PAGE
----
Tag Archives: musician

2018 Review: Harry Gallagher

I’m pretty sure I say this on the first of December every year but can you believe it’s this time of year again?! 

I’m delighted to host a range of wonderful folks on my 2018 reviews this year. Our first willing victim is poet Harry Gallagher. 

My thanks to Harry for taking the time out of his busy schedule to look back over his year. 

Vic x

Harry book

Do you have a favourite memory professionally from 2018?
Yes, I’ve been doing an irregular series of ‘An Evening With Harry Gallagher & Friends’ events this year and we’ve just had a ball with them. One particular event in Newbiggin Maritime Centre in Northumberland springs to mind. The venue were quite nervous about putting the gig on beforehand but it just felt like one of those lovely nights from start to end. Myself and the musician/singer friends I had with me spent over 2 hours switching between poems and songs and had such a lovely time with the audience. At the end the venue were really delighted with it, paid us all of the door takings and want it to become a regular thing. Result!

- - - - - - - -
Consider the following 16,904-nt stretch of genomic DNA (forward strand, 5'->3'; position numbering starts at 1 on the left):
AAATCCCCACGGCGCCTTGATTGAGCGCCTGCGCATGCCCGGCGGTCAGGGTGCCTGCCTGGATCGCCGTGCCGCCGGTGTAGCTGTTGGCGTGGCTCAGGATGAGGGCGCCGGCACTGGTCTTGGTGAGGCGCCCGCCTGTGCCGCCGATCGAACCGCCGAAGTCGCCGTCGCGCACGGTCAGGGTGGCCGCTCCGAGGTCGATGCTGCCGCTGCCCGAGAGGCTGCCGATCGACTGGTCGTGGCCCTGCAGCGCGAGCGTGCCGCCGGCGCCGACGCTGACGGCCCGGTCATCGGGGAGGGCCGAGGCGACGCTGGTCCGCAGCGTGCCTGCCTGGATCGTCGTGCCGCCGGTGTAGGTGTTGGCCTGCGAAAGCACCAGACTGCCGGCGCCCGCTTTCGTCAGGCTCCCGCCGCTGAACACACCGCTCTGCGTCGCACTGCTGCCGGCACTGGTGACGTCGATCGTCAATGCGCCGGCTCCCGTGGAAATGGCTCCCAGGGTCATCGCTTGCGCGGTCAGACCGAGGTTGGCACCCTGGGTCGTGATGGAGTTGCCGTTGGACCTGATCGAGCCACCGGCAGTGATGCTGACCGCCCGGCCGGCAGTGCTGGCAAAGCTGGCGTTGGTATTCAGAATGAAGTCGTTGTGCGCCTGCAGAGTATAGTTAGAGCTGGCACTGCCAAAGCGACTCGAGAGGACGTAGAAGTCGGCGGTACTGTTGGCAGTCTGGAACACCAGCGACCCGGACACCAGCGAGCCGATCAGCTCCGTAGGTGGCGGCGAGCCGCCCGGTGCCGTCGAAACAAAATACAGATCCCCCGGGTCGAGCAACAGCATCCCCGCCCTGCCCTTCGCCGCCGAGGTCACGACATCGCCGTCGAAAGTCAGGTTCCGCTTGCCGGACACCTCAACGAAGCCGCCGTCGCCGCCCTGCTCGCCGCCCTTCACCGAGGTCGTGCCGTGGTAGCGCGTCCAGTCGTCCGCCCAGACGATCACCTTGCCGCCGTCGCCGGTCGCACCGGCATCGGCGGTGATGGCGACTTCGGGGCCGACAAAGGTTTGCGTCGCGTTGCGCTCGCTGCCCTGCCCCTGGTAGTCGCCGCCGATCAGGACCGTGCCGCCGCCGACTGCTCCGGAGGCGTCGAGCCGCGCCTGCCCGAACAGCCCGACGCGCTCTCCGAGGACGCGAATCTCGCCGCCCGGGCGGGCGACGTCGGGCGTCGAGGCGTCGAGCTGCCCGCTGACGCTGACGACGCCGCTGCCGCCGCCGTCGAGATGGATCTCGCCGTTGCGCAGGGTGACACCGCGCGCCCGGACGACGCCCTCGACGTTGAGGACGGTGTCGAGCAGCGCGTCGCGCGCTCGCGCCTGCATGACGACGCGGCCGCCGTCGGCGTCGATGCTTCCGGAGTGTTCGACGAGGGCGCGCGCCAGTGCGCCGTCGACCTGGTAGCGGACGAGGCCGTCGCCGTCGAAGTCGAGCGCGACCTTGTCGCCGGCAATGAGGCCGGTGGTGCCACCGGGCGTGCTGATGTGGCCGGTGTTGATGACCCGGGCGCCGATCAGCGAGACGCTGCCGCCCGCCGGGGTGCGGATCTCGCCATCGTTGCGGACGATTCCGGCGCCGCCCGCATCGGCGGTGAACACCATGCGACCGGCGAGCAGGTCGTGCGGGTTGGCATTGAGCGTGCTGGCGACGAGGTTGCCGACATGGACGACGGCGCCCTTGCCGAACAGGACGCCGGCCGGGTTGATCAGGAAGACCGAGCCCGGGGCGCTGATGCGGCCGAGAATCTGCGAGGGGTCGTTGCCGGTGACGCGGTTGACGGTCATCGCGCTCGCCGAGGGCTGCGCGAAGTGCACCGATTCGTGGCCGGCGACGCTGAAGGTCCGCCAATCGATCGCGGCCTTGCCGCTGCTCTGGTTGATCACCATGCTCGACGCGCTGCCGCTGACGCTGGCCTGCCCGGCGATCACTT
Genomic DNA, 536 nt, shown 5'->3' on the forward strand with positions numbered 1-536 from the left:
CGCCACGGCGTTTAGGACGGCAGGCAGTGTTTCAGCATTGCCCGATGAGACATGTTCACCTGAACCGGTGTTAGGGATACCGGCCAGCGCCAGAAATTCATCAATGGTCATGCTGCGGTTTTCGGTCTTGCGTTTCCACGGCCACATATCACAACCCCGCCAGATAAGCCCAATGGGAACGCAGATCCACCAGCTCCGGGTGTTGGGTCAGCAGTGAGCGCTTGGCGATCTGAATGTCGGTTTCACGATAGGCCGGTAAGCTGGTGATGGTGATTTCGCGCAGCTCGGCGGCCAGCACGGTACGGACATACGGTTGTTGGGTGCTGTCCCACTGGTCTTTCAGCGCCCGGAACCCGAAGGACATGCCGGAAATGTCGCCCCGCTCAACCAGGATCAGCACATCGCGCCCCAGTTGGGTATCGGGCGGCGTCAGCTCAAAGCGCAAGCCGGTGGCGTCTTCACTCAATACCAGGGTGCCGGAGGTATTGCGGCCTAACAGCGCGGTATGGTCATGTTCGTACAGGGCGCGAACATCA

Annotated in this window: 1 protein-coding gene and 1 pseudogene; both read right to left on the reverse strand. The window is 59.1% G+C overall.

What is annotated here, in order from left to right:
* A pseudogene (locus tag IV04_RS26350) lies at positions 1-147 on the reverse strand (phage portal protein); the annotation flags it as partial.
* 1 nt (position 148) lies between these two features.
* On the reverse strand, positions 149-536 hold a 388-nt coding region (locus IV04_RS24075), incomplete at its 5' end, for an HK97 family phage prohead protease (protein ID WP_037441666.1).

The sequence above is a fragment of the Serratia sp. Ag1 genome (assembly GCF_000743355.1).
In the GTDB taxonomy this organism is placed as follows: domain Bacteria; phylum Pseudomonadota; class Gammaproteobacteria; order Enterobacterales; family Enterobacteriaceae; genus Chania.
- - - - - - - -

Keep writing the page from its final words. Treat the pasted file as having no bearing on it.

Newbiggin Maritime Centre 8th June.jpg

And how about a favourite moment from 2018 generally?
Ah…a personal one then. I got married in June to the most lovely, supportive and talented woman I could ever hope to meet and we’re sickeningly happy!

Favourite book in 2018?
Notwithstanding by Louis de Bernieres, which was actually written a few years ago, but I’ve just read it. It’s such a beautifully written (if rose tinted) account of genteel village life in an England which probably only existed for a privileged few. It’s so utterly charming I kept expecting Private Godfrey’s sister Dolly to appear, complete with her tray of upside down cakes!

Favourite film in 2018?
As I write this, the films I’ve most eagerly awaited I haven’t yet seen – Peter Jackson’s They Shall Not Grow Old and the biopic Stan & Ollie starring Steve Coogan. Really looking forward to both. So instead I’ll go for one I saw earlier this year and absolutely loved – The Shape Of Water. It’s by turns fantastical, quirky, amusingly retro, ludicrous, clever and beautiful. See it and fall in love!

Favourite song of the year?
Being an old fart and having no idea whatsoever of current chart music, I’m going with our good friends The Late Bloomers, a folk duo from Scotland. The way their voices weave in and out of each other could bring tears from stone. If I have to pick one song of theirs I’ll with The Brakeman’s Daughter – heaven!  

Any downsides for you in 2018?